There are critics. Predictably, the American right wing claims the idea interferes with property rights and will lead to a “federal land grab.” Critics on the left have pointed out that several large, monied foundations and “big green” organizations have gone all in on the 30×30 goal, donating money and expertise to the creation of a vast system of large, human-excluding nature reserves. There are fears that more indigenous people will be forced out of their homes and that the whole effort is colonialist and exploitive. These arguments don’t make sense to me. As far as I’ve been able to determine, there’s no land grabbing going on, and anyone who reads the IPCC report will notice that it specifically references equity and indigenous rights.

In reality, owing to the constraints of the island effect, there is a necessity for large tracts of non-urban, non-agricultural wild land: many species of animal need room to roam, and to migrate, and many ecosystems need large expanses to thrive. Wilson, himself, was not talking about “fortress conservation,” in which people are not allowed into reserved areas and indigenous people are moved out in the interests of the animals and colonizing conservationists. He often articulated the idea that nature is everywhere, and that we can’t get away from it, no matter what. So yes, there should be vast, non-developed reserves—refuges, if you like (while we also desperately need to change how we approach land use where people live in cities, suburbs and on industrial farms). This doesn’t mean that humans can’t live within these areas, just that they would have to live differently, in ways that few westerners are willing to do. Eco-tourism might flourish.

Be that as it may, conditions have changed. These days, indigenous people are widely recognized—especially by conservationists and ecologists, one might argue—as being among the best conservation land managers (to put it in Western terms) on the planet, people who can live on and steward large tracts of land better than nearly anyone else. Secretary Mrema says that indigenous groups are included in the ongoing negotiations and have been asked specifically for their input, especially since, for “80% of biodiversity in the world, the local communities are the custodians.”

The true authors of current displacement efforts of indigenous people and a great deal of general environmental destruction are not conservationists, but rather are authoritarian governments, criminal gangs, and corporate interests, including fossil fuel companies: the scions and heirs of the old, deadly, ecosystem and culture-destroying colonial campaigns that first careened across the globe in the 15th century. To these entities I will also add any real estate developers who look at a piece of wild land with one objective: to build something on it, whether it be a resort, subdivision, or new road network. In light of who these groups are, how much power they wield, and how in so many cases the laws support them, getting to 30×30 will be a very stiff fight, indeed, with the odds being very similar to those involved in keeping global temperature rise to 1.5 degrees Celsius (2.7 Fahrenheit) or even 2 degrees Celsius (3.6 degrees Fahrenheit). That is, not very good at all.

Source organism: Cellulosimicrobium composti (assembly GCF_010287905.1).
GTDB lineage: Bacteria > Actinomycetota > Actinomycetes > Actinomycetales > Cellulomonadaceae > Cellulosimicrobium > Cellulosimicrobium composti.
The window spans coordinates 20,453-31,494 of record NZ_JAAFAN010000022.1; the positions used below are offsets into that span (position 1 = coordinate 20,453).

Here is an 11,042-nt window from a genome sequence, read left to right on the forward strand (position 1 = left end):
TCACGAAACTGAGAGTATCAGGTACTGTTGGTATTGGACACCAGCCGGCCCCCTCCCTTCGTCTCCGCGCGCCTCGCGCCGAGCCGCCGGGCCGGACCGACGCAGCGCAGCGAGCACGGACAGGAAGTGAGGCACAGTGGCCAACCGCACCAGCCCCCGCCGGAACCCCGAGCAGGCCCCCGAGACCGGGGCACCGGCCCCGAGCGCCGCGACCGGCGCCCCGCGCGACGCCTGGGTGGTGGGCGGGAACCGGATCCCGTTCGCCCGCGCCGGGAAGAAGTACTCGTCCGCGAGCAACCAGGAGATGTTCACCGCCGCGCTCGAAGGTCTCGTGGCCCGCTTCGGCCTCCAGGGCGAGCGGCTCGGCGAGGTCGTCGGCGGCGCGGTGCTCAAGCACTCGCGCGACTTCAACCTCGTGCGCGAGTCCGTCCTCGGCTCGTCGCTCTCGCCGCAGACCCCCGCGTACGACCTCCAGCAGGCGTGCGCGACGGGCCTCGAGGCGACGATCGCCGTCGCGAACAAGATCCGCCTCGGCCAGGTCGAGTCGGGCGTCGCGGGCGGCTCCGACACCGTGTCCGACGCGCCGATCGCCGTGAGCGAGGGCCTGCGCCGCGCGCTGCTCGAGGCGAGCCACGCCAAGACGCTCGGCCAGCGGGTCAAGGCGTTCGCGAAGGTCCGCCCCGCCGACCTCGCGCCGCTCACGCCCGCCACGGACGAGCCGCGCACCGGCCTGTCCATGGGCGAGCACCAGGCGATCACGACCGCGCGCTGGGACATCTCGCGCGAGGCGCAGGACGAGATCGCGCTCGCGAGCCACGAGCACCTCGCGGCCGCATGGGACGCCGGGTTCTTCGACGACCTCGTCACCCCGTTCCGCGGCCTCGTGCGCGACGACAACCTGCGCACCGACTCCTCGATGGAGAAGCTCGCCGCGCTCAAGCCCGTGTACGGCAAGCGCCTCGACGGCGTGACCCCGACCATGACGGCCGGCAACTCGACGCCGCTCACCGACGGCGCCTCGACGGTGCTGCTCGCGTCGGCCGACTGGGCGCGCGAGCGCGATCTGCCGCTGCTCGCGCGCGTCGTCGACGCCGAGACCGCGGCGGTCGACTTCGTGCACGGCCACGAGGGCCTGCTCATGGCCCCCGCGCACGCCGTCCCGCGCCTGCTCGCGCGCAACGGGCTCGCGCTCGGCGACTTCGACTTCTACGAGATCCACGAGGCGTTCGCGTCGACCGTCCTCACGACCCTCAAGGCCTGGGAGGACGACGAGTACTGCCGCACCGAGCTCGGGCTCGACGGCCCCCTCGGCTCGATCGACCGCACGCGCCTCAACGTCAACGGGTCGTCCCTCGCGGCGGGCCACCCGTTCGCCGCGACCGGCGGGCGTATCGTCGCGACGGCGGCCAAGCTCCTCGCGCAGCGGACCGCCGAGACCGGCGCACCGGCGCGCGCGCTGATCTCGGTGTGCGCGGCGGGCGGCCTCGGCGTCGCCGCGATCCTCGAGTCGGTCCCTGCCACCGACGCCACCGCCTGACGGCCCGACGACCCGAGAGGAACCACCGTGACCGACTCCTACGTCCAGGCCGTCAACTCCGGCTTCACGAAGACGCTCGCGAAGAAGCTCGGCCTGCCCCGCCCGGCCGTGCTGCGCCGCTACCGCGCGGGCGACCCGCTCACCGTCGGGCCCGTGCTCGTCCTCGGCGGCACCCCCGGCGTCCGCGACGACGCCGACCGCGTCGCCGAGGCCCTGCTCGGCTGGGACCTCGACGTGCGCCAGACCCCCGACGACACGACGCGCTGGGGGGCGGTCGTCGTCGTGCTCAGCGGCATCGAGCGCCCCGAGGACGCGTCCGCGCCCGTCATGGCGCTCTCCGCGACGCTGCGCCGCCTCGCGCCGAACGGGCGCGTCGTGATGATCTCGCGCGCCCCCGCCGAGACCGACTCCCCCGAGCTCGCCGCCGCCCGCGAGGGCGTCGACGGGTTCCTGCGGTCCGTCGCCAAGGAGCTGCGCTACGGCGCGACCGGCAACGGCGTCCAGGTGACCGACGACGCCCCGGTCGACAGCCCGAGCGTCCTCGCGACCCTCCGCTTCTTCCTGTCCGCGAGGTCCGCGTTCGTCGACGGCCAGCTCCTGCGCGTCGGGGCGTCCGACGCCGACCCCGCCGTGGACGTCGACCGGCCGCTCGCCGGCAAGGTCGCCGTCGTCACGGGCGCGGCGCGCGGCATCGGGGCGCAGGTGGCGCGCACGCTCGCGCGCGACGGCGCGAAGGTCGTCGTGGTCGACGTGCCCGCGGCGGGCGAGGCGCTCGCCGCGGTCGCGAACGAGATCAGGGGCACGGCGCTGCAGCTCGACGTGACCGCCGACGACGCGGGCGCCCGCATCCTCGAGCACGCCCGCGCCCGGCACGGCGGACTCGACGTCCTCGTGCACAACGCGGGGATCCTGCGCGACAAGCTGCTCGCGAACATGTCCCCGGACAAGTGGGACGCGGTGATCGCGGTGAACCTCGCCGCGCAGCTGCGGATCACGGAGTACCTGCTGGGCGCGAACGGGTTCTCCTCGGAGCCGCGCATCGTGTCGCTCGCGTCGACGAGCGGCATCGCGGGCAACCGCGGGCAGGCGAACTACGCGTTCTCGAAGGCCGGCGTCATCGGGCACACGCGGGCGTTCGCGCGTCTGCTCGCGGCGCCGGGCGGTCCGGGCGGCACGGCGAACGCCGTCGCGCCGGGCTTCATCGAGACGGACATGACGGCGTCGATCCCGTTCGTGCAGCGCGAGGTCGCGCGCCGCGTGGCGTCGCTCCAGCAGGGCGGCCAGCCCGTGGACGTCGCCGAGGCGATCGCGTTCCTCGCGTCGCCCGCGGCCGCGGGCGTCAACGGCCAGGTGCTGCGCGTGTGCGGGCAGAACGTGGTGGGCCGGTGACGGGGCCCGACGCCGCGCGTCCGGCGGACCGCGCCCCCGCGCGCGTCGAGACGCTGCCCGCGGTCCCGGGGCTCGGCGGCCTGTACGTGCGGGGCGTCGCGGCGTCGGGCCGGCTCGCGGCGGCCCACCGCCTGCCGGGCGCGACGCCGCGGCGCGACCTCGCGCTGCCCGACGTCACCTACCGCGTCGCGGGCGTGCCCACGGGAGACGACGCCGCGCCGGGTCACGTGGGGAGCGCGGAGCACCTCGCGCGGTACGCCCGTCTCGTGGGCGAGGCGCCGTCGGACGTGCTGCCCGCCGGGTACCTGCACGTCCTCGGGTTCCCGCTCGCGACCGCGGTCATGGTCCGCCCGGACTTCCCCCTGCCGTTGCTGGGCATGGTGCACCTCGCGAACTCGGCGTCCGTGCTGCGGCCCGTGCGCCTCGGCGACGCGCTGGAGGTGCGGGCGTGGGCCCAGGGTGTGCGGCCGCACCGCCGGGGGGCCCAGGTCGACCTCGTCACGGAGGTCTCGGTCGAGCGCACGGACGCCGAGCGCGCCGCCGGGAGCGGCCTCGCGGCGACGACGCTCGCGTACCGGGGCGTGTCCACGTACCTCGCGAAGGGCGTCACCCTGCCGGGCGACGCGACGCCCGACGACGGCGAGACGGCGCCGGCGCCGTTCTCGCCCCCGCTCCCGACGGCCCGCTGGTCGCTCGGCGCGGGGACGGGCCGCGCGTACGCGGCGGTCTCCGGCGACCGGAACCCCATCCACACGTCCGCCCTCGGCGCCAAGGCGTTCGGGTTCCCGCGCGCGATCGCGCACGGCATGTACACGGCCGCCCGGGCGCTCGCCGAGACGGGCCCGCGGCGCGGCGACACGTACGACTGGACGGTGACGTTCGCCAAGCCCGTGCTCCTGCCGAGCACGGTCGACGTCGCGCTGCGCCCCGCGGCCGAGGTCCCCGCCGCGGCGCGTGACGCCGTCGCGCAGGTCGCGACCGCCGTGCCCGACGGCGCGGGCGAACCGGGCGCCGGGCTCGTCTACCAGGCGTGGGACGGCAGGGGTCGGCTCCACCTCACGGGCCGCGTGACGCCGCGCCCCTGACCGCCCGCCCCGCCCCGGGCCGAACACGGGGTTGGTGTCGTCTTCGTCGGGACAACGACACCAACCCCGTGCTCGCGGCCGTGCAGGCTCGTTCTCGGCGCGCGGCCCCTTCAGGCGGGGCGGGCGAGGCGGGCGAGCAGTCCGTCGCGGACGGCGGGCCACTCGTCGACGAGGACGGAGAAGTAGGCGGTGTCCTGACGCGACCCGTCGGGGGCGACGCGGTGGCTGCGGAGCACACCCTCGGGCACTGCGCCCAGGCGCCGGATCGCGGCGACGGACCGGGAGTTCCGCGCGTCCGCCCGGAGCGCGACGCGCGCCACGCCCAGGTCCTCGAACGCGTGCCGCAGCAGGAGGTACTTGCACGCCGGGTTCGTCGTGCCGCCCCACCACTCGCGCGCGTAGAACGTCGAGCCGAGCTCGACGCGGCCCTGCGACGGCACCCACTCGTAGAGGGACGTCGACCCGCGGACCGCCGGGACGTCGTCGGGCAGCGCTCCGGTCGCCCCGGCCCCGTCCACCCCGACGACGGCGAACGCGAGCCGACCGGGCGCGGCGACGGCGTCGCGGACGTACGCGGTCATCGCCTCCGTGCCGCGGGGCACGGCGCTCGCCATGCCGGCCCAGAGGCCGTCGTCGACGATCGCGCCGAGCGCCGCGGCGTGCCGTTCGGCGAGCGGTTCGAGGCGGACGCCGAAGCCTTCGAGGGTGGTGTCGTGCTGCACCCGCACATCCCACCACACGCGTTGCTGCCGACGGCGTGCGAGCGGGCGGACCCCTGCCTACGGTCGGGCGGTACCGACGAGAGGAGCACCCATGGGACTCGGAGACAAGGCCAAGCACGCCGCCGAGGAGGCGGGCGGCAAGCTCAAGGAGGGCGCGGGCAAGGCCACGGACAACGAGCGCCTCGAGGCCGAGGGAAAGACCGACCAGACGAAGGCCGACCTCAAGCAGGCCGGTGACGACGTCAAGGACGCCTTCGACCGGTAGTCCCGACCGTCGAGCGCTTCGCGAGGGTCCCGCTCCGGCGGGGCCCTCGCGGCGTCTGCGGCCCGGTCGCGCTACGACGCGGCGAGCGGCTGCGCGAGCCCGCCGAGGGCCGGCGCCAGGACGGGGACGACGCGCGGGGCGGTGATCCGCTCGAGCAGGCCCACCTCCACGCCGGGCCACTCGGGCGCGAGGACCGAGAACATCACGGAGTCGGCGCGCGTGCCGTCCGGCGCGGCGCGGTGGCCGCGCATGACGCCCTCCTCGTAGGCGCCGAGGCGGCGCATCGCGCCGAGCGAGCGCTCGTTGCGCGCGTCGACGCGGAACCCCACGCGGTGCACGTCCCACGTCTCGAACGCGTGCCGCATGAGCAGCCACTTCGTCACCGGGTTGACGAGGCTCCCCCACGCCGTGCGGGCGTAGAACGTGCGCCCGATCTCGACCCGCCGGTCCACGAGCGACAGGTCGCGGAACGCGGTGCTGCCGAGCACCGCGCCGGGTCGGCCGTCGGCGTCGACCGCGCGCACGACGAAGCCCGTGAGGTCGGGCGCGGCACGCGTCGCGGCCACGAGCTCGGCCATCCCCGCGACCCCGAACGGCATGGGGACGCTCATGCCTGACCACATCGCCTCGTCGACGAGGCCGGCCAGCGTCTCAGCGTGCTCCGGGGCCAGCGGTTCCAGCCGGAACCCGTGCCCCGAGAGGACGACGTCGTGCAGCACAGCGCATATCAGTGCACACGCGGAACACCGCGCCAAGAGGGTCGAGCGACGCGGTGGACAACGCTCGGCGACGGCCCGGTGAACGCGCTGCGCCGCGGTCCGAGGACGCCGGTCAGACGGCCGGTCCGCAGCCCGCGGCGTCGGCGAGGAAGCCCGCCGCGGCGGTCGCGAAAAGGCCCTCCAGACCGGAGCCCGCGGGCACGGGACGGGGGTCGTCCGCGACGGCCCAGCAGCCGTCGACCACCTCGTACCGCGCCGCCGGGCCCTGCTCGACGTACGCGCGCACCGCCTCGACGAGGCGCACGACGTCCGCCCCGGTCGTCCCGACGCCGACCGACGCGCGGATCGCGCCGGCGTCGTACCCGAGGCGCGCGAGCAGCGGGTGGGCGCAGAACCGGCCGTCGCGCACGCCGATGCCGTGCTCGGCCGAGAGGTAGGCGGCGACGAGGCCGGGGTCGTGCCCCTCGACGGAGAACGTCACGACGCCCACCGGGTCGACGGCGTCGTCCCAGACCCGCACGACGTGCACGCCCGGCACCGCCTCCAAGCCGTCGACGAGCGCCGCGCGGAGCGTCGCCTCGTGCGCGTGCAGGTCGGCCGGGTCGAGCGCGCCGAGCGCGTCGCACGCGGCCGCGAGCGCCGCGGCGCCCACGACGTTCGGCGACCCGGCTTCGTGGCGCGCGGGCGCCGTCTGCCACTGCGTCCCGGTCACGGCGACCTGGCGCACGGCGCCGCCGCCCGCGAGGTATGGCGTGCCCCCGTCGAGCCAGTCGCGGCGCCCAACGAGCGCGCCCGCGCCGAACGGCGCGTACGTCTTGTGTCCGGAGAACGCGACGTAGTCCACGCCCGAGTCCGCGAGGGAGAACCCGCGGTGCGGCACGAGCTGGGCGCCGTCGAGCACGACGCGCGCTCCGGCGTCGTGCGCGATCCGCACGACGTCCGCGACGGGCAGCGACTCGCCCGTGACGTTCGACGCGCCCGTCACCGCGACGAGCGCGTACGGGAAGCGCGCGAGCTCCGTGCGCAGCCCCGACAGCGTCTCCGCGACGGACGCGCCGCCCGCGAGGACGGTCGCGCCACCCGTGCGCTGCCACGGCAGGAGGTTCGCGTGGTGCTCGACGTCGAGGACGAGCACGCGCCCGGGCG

The answer, as so many of us have been repeating again and again and over again, year after year after year—and only confirmed and emphasized by this latest IPCC report—is that to avert the worst effects of climate change, tamp down on pollution, and avoid ecological destruction and the sixth extinction, everything—ethics, economics, business practices, basically the whole of modern industrial society, needs to change, to be conducted along different lines, and fast.

30X30 puts all of this right on the line. 30×30 could work if, for example, we started de-privileging the rights of real-estate developers and privileging the rights of nature. If we began to operate our economy along steady state principles. If we changed our education practices, religious teachings, and developed a secular conservation ethic. Or conversely, if we used 30×30 to govern land-use decisions, all of these aspects of human society would start to change. It’s easy to be cynical, yet 30×30 really is something new. It really is asking for all these changes in a new way, asking a whole planetary society to change, and local communities and individuals as well, asking across geographies, societies, cultures, and social categories. Yet, because it’s fractal, 30×30 would enable these changes to be carried out in every locale, in a myriad number of ways—by necessity, because it would work according to where exactly in the world conservation and restoration is being carried out. Is all that a tad scary? I find the alternative to be infinitely worse.

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Teaser photo credit: By Bjørn Christian Tørrissen – Own work by uploader, http://bjornfree.com/galleries.html, CC BY-SA 3.0, https://commons.wikimedia.org/w/index.php?curid=22856968